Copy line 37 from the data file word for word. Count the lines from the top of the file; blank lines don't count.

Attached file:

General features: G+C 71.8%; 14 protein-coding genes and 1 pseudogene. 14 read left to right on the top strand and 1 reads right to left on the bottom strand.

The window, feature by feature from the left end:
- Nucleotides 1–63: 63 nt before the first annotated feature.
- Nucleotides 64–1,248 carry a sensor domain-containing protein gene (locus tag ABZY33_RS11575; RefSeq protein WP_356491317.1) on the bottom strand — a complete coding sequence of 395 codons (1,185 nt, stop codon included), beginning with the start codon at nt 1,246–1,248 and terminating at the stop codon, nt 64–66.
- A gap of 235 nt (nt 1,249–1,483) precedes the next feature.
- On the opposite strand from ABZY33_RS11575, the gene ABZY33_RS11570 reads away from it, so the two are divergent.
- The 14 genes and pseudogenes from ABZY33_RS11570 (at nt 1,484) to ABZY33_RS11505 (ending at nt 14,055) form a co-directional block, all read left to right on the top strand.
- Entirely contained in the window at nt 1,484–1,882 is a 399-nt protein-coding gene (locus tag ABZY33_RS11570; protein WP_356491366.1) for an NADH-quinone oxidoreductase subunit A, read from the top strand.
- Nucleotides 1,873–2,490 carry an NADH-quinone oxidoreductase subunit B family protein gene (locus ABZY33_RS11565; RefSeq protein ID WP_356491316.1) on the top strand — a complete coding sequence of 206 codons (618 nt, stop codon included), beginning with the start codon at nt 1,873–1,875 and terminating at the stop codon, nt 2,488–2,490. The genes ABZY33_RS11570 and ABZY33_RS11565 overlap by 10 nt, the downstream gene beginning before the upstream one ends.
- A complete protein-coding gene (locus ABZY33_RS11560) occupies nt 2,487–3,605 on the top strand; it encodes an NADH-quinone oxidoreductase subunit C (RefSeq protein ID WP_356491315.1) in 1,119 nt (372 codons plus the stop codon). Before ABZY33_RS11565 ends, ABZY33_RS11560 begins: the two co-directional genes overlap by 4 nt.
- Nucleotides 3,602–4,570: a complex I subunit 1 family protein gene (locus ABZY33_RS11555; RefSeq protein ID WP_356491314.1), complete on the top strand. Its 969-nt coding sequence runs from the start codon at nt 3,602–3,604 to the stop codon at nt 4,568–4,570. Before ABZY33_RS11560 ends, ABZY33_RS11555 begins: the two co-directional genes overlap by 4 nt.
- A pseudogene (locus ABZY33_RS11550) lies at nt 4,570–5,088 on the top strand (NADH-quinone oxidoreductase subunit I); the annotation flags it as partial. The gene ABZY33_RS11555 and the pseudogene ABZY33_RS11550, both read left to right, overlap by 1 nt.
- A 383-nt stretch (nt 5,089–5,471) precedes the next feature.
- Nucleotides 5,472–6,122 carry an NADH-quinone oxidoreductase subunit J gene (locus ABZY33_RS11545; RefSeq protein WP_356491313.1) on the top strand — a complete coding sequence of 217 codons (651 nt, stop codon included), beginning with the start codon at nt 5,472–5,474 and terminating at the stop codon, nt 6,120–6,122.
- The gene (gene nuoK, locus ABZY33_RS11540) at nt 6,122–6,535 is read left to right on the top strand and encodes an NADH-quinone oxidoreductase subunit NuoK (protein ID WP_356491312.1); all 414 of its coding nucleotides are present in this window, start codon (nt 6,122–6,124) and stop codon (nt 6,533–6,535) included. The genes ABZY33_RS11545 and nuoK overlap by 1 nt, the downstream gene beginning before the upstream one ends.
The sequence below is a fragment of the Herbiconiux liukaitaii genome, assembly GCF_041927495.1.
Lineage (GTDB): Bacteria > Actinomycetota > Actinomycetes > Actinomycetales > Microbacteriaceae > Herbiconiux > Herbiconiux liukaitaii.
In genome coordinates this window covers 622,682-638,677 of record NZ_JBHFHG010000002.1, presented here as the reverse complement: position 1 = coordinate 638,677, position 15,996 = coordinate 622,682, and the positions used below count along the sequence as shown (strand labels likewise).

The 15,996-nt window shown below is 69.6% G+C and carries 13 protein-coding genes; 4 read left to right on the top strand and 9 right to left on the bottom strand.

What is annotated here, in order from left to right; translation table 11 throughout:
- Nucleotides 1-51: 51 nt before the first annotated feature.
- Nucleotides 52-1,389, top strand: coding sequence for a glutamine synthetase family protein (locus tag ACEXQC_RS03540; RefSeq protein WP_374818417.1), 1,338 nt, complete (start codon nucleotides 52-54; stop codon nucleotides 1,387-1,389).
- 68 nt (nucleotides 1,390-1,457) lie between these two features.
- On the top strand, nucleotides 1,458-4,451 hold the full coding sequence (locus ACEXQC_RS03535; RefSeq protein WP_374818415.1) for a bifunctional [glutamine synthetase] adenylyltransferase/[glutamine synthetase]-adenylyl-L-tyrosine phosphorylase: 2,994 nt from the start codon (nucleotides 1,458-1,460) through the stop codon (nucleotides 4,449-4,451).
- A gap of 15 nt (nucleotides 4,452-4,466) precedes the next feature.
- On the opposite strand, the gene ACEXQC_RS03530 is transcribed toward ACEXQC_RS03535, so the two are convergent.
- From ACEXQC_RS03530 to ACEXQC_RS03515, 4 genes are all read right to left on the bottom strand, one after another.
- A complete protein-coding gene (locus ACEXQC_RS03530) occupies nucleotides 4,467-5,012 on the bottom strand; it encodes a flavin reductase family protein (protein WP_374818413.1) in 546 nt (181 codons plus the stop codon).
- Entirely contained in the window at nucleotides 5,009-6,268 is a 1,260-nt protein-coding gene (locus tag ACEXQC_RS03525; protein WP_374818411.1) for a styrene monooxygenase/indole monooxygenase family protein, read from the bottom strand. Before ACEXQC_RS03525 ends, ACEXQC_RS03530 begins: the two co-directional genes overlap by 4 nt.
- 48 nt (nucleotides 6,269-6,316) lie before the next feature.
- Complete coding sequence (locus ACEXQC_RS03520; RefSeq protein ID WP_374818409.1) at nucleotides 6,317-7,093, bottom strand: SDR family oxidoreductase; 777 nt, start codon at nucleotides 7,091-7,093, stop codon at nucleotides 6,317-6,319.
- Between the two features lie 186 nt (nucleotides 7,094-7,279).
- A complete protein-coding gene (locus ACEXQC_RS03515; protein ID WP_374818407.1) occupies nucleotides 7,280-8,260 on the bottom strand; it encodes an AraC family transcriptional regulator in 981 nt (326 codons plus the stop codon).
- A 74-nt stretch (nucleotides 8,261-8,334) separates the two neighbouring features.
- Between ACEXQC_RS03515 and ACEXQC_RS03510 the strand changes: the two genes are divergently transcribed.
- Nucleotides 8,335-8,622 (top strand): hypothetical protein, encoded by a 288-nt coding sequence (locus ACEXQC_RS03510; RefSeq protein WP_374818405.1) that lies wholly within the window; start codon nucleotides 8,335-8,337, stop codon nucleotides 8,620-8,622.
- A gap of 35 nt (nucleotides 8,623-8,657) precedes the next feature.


- A gap of 35 nt (nucleotides 8,623-8,657) precedes the next feature.